Anyway, one particular verse of Hebrews 11 struck me, and I will tell you why. In the section of the chapter after the part about Abraham and his sons, St. Paul considers the faith of Moses. We read:

Pope-Francis-Lumen-Fidei“By faith, Moses left Egypt, not fearing Pharaoh’s fury. For Moses persevered as if he could see the invisible God.”

Moses led the Israelites out of slavery, marching towards the sea, with chariots in hot pursuit. No earthly consideration could have made the situation hopeful. Didn’t look good at all. But Moses marched forward as if he could see the invisible God.

We see the baby Jesus, a baby, a boy. A human being, like us. But, by faith, we look at the infant in the manger as if we could see the invisible God. The Blessed Mother, St. Joseph, the shepherds: gazing at the baby, adoring Him, as if they could see the invisible God.

Nothing will evangelize like this. The world needs the Good News of Christ. And nothing will convince like the witness of people who speak and live as if we could see the invisible.

Let me quote Pope Paul VI:

The world shows innumerable signs of denying God. But, nevertheless, she searches for him in unexpected ways. She painfully experiences the need for Him. The world is calling for evangelizers to speak of a God whom they know and are familiar with, as if they could see the invisible. (Evangelii Nuntiandi, paragraph 76)

For us, this requires discipline. It requires constant engagement with Christ, through Scripture and the sacraments. It requires renouncing the “concupiscence of our eyes,” which grasp like desperate babies for stimulation.

Moses did not lead the Israelites to the Promised Land by pulling out his smartphone all the time and checking his e-mail or facebook. Moses could see the invisible because he had conquered the concupiscence of his eyes, by denying them the immediate satisfaction that they crave.

Let’s think of the long, slow nights which Mary and Joseph spent with the baby. Hours of quiet breathing, little baby noises, in the pitch-black night. Totally unexciting. Except that they could see the invisible God.

That’s how we can learn to see the invisible, too. By embracing quiet, and solitude—and not running away. By becoming people who are not afraid to pray, to pray with reckless abandon to the unseen God–Who, in Jesus Christ, we can see and know.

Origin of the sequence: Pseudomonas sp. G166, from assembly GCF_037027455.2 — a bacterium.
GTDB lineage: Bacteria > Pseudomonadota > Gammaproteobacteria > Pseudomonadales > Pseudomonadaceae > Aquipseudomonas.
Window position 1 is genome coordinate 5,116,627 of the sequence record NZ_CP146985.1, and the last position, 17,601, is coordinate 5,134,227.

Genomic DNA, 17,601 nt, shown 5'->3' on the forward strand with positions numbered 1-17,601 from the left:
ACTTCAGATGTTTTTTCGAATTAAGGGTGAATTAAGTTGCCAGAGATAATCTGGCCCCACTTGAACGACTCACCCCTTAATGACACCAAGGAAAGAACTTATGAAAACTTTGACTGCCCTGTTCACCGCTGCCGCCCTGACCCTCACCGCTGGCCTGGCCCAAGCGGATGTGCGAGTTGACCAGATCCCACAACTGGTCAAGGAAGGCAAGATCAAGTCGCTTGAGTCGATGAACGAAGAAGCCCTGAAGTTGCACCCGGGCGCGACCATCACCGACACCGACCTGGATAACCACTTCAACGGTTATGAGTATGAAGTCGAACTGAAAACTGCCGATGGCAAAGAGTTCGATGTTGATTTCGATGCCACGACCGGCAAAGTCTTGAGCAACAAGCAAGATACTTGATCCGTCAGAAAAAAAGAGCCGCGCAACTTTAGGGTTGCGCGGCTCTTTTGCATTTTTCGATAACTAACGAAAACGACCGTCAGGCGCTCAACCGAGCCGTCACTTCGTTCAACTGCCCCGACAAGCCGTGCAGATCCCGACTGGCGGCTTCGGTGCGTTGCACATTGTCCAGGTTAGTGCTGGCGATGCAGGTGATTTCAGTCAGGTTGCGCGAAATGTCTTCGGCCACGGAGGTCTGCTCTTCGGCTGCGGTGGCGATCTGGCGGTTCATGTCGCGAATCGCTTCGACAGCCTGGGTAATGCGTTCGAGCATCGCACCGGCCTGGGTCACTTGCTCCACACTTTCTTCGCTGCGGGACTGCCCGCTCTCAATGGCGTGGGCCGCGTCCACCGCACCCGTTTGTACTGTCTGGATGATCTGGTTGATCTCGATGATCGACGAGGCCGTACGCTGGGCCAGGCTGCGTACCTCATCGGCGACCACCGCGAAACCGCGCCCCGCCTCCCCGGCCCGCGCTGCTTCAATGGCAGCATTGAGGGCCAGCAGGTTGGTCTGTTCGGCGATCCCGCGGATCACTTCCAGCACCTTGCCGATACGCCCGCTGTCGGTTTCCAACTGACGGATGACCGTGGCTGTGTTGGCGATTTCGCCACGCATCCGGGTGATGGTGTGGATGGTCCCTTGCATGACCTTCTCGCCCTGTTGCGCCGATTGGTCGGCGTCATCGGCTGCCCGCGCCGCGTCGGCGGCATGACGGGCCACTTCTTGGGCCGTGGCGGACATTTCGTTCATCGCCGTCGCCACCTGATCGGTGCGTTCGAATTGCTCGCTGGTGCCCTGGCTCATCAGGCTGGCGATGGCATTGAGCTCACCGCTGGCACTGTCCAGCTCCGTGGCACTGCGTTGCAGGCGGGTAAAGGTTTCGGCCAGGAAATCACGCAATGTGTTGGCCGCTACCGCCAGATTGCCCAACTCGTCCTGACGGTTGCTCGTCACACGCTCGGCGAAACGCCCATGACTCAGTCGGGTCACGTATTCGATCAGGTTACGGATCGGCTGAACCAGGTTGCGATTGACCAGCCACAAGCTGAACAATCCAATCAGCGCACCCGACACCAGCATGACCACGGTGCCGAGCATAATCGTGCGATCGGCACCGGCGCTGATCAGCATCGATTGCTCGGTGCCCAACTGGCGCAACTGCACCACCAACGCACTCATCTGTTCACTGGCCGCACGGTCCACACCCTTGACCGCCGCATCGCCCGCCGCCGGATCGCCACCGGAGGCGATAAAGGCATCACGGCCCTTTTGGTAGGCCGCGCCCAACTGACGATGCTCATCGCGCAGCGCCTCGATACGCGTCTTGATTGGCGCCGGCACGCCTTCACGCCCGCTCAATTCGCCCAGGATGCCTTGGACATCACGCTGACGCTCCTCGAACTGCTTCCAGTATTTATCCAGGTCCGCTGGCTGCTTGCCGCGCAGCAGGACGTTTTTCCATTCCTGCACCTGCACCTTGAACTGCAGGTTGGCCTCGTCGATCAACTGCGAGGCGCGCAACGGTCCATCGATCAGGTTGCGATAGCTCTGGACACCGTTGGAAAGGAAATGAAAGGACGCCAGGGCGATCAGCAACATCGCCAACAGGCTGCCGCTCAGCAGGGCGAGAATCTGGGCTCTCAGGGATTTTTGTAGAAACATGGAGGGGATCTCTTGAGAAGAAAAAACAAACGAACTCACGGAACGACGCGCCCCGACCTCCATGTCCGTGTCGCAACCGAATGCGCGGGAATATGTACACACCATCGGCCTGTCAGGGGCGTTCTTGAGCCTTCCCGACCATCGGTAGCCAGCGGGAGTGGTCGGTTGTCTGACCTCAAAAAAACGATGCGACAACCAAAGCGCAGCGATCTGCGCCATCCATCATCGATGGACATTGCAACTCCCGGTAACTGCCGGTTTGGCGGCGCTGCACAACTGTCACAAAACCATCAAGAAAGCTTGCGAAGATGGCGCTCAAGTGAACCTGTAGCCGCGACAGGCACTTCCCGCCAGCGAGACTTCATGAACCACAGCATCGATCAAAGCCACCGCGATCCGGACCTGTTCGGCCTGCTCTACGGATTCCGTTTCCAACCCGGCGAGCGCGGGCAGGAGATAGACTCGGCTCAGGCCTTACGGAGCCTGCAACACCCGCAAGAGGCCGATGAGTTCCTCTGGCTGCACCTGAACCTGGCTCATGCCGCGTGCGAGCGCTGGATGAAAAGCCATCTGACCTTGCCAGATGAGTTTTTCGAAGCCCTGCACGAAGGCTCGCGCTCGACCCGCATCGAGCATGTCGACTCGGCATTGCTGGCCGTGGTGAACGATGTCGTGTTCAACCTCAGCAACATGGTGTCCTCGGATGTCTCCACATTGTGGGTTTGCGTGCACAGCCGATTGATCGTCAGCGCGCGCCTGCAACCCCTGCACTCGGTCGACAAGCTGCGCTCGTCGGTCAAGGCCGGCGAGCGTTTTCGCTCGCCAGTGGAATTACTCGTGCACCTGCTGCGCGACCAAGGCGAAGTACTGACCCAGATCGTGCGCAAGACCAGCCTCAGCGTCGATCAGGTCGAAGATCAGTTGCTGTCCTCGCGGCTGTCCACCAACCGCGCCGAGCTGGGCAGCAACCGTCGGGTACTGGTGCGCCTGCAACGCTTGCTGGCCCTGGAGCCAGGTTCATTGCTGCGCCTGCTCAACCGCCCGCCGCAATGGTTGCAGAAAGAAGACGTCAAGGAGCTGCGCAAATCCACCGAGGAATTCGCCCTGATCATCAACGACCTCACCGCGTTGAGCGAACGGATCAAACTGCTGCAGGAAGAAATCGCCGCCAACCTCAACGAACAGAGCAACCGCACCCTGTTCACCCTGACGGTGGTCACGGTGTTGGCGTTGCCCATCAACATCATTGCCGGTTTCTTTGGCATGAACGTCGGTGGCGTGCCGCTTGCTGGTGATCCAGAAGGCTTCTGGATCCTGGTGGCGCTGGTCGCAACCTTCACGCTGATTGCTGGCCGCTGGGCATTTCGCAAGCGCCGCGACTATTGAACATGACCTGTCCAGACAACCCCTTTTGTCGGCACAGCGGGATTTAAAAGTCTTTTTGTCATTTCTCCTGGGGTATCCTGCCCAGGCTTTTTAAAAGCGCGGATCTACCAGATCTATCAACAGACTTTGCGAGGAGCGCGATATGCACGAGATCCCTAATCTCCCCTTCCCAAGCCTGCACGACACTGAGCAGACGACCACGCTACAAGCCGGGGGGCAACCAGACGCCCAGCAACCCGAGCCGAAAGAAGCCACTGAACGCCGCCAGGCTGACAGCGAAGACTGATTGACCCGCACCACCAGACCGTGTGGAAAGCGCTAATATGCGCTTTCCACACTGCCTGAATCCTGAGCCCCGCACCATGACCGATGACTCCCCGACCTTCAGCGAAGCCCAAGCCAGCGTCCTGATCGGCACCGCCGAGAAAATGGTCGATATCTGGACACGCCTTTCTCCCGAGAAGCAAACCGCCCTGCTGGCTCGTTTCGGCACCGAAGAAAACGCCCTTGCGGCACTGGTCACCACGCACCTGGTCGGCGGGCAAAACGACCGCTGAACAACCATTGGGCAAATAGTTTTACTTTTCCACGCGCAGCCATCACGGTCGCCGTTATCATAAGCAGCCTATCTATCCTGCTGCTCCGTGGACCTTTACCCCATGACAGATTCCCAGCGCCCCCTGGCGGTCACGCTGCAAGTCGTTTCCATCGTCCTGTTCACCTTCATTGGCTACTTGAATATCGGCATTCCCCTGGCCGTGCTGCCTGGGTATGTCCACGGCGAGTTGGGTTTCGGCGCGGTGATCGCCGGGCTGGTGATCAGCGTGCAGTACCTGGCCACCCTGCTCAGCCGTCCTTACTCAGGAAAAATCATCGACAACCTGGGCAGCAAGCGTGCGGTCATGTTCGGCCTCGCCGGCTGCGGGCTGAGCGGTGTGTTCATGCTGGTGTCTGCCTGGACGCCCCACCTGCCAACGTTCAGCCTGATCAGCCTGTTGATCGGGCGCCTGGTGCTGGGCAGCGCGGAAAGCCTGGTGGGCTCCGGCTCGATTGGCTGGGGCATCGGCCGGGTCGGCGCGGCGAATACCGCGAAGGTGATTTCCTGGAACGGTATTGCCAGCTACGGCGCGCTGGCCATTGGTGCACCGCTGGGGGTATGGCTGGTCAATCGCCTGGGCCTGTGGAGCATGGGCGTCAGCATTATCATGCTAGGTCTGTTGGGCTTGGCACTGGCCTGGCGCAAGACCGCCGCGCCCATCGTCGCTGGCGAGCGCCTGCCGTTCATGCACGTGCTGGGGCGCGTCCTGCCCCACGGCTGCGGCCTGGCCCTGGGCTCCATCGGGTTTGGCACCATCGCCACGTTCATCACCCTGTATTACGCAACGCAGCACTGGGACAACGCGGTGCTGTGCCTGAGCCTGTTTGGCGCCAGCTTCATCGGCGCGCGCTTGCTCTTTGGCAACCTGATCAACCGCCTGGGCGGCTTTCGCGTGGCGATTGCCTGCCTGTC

Christmas in the 21st Century–as it could have been, and as it Is

God came to visit His people by His holy Incarnation, by becoming one of us. Let’s consider for a moment the difference between what could have happened when God did that, and what actually did happen. Then I would like to add something about Christianity in the 21st century.

pantocratorFirst: what it could have been like, when the God-man came. He could have arrived full-grown and terrifyingly stern, intent on executing the strictest, most righteous judgment. He could have come on a black cloud, with a scales for balancing in His hand. In one pan: What the Creator has given us, namely everything. On the other pan, what we have given back–as far as religion, obedience, and eager service.

The judge would justly have condemned us all. Christmas could have been very different. It could have meant that we all got judged and sent to hell.

We might say, “That’s so depressing! Even God would be sad if Christmas meant nothing but strict justice!” But: We would only say that because we happen to know the real, true account of what Christmas is. Jesus has taught us to believe that God loves us and wills our happiness. So we think that God Himself would be sad if Christmas were the day when we all got sent to hell.

That, however, is not exactly true. Almighty God has always been and always will be perfectly happy, with or without us. He didn’t come to save us because He was lonely and sad. No. He came to save us because, in His infinite, endless happiness, He is perfectly selfless.

So He gave us Christmas as it actually is. He did not come the first time as a terrifying judge, six-and-a-half-feet tall, with eyes of fire. He came as a cooing baby, born of the sweetest, humblest, gentlest mother imaginable. He came as a poor child, of poor parents, with no clout whatsoever in this world.

God incarnate arrived with a clear and detailed mission. Namely, to do every single thing that needed doing for our salvation. He came to teach us the love of God, to show us how to live in a way pleasing to God. He came to offer Himself as a perfect sacrifice—as our perfect sacrifice, the perfect sacrifice that we, as the human race, truly have made to God. And He came to conquer death and pour out His undying grace upon us from heaven.